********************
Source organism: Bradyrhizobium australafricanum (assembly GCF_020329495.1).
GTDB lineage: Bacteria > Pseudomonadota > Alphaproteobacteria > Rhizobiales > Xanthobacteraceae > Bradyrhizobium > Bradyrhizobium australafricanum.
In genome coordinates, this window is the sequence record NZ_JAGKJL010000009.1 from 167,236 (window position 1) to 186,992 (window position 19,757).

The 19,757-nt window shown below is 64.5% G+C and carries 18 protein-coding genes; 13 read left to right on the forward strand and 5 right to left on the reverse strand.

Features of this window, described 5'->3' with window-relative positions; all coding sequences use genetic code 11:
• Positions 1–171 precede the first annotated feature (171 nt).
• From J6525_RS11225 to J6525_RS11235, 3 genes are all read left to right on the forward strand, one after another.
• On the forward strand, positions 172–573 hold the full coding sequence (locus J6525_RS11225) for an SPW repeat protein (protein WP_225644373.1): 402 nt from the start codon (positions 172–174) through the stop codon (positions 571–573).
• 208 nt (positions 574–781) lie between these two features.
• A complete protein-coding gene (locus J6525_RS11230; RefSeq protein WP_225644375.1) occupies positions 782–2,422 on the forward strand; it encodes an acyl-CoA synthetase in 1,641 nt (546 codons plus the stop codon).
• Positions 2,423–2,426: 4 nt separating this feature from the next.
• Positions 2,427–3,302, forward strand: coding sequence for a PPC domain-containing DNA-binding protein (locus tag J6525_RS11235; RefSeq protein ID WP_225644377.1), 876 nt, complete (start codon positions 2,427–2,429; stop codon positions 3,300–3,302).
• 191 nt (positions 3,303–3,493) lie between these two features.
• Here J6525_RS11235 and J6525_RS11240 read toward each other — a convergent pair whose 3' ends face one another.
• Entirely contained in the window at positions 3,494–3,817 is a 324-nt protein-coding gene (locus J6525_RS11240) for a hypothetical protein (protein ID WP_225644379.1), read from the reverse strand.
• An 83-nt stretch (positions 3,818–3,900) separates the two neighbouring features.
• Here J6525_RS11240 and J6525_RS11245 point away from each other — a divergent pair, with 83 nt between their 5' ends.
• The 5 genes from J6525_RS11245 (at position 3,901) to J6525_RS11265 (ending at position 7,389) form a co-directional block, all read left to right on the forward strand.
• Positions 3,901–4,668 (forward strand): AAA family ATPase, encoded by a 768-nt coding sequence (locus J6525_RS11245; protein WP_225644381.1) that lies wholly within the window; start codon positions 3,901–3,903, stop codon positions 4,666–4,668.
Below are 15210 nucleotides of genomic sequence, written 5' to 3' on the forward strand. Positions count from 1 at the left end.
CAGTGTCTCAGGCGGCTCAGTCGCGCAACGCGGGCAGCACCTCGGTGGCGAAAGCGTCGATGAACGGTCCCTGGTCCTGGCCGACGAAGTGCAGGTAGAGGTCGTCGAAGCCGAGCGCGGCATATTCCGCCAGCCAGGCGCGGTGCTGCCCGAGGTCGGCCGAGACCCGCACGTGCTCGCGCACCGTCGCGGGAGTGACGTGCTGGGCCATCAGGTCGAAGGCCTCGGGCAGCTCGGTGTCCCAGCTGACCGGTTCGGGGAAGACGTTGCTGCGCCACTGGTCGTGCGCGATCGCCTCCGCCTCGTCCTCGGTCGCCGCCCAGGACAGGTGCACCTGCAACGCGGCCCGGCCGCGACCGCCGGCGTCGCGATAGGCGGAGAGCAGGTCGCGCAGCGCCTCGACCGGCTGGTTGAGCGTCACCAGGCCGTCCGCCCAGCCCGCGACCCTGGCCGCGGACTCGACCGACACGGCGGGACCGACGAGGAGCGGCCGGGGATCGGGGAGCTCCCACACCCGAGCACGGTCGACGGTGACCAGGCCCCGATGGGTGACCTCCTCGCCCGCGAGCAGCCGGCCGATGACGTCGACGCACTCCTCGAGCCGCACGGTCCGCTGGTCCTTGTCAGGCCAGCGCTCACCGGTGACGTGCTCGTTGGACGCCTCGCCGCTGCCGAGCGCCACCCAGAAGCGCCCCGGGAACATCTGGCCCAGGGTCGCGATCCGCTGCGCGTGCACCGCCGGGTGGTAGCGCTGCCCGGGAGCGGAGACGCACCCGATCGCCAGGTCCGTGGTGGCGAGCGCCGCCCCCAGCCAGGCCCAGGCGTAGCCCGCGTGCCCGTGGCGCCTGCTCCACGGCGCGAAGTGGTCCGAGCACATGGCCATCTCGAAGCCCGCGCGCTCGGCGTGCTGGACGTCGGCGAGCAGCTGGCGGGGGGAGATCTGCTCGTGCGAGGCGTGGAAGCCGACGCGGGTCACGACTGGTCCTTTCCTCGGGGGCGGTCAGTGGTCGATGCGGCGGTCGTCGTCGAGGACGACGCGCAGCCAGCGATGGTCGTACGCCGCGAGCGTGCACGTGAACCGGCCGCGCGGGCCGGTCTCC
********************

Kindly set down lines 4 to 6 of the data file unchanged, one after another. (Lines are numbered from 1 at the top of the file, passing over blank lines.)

The 19,757-nt window shown below is 64.5% G+C and carries 18 protein-coding genes; 13 read left to right on the forward strand and 5 right to left on the reverse strand.

Features of this window, described 5'->3' with window-relative positions; all coding sequences use genetic code 11:
• Positions 1–171 precede the first annotated feature (171 nt).